I realize people have bigger fish to fry on November 3 with that date serving as Election Day in the United States.
But in addition to that, it’s also the NFL’s trade deadline date. And with November 3 looming, The Athletic’s staff of NFL writers put together a trade deadline primer. It outlines buyers, sellers, trade targets, team needs, and more. If you get some time, I recommend giving it a thorough read because it provides a feel for the vibe around the league ahead of the deadline.
As for the Chicago Bears, they are sitting at 4-1 and well-positioned to be buyers before the deadline passes. And if the team has 5, 6, or 7 wins before deadline day approaches, there could be a push for them to make a move that bolsters its roster. To that end, Kevin Fishbain underscores the team’s needs at left guard, nose tackle, and running back. Fishbain also lists the likelihood of a Bears deadline deal at 50-50, which is all sorts of fun. Let’s face it. Ryan Pace is the most unpredictable GM in Chicago, which means I’ll put nothing past him.
As for possible targets …
A pair of Falcons interior offensive linemen are on Fishbain’s watch list. First, left guard James Carpenter is a potential target as a James Daniels replacement. Alex Bars held his own in a pinch on Thursday Night Football, but allowing a sack on his first pass-blocking rep is still fresh in my mind. In addition to the remaining games on the 2020 schedule, Carpenter still has two years of team control on a four-year contract he signed with the Falcons in March 2019. OverTheCap.com has Carpenter’s cap number for the next two seasons as a manageable $6.458M. In other words, trading for Carpenter could conceivably fill a hole on next year’s roster, too.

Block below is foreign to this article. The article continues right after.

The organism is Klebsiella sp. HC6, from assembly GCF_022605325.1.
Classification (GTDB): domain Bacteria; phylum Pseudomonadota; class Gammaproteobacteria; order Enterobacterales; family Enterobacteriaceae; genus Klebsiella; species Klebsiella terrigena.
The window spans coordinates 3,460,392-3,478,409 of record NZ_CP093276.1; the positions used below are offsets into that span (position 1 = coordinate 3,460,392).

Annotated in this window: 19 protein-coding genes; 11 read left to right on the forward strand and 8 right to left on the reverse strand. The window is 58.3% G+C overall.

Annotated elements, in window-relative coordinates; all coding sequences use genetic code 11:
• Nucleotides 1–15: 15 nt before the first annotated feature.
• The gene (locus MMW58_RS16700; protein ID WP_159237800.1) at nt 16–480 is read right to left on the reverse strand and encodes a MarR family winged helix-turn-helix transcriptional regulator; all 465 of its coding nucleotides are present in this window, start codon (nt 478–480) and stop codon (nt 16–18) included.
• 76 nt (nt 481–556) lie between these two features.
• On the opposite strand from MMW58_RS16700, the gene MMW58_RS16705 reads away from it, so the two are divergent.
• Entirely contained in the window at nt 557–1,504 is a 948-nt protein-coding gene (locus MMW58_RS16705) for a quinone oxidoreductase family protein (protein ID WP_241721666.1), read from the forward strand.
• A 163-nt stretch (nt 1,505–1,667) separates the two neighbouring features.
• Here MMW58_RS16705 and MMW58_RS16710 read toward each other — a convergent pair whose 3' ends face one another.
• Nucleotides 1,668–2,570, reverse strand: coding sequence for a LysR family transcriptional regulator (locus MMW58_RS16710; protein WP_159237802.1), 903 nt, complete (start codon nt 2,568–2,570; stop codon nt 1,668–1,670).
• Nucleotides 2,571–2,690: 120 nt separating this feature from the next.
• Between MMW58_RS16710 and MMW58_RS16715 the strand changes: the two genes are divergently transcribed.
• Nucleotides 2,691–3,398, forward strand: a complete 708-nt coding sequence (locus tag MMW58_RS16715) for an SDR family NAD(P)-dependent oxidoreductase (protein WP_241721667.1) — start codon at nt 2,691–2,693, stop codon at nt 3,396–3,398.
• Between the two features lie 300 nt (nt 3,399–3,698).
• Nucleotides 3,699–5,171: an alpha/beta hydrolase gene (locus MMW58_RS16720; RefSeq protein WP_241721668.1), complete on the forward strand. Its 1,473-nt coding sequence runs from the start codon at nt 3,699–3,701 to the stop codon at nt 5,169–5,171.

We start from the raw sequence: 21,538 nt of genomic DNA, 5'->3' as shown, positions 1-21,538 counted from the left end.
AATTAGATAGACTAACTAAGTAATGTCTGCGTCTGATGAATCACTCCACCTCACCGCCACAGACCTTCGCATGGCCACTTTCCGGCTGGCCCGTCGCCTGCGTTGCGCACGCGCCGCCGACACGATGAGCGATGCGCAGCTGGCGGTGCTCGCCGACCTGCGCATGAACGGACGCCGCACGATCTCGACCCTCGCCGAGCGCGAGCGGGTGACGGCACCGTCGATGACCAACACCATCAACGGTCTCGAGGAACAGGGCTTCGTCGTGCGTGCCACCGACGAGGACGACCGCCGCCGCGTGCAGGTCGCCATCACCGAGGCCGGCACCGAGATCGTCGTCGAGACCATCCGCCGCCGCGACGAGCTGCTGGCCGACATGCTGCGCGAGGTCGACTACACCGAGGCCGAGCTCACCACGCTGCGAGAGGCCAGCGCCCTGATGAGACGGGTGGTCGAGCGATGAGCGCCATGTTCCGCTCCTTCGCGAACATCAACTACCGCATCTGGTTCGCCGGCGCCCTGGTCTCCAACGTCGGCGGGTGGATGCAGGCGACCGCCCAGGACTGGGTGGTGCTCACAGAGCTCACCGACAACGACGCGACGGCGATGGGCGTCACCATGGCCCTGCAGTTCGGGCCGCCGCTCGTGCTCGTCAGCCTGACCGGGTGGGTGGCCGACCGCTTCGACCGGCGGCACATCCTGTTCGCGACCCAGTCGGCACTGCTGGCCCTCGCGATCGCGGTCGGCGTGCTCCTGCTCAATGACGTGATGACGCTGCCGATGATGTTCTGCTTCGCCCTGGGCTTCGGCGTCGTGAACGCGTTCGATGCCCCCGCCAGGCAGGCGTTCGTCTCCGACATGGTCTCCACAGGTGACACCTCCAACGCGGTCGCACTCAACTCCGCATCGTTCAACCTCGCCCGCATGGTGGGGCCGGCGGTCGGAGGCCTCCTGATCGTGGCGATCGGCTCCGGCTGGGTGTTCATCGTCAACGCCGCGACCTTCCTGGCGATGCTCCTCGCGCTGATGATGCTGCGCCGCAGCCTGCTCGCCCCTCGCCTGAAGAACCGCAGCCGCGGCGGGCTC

Perhaps Falcons center Alex Mack might be an intriguing option for the Bears. His deal is more expensive, as the Bears would take on whatever is left on the final year of his deal that comes with a $10.55M cap number in 2020. But Mack is a six-time Pro Bowl center whose deal comes off the books at season’s end, and it’s possible a one-year rental is more appealing to the Bears. Then again, trading for Mack would push Cody Whitehair to left guard for the second time in three years. That experiment didn’t end well last year and I’m not sure if the Bears want to do it again.
Football’s trade deadline isn’t known to be as active as what happens in MLB, but NFL teams still find ways to tweak their rosters with helpful role players. This year, the Bears could be one of those teams. And I’m excited about the possibilities. So keep winning games and let the trade rumors fly!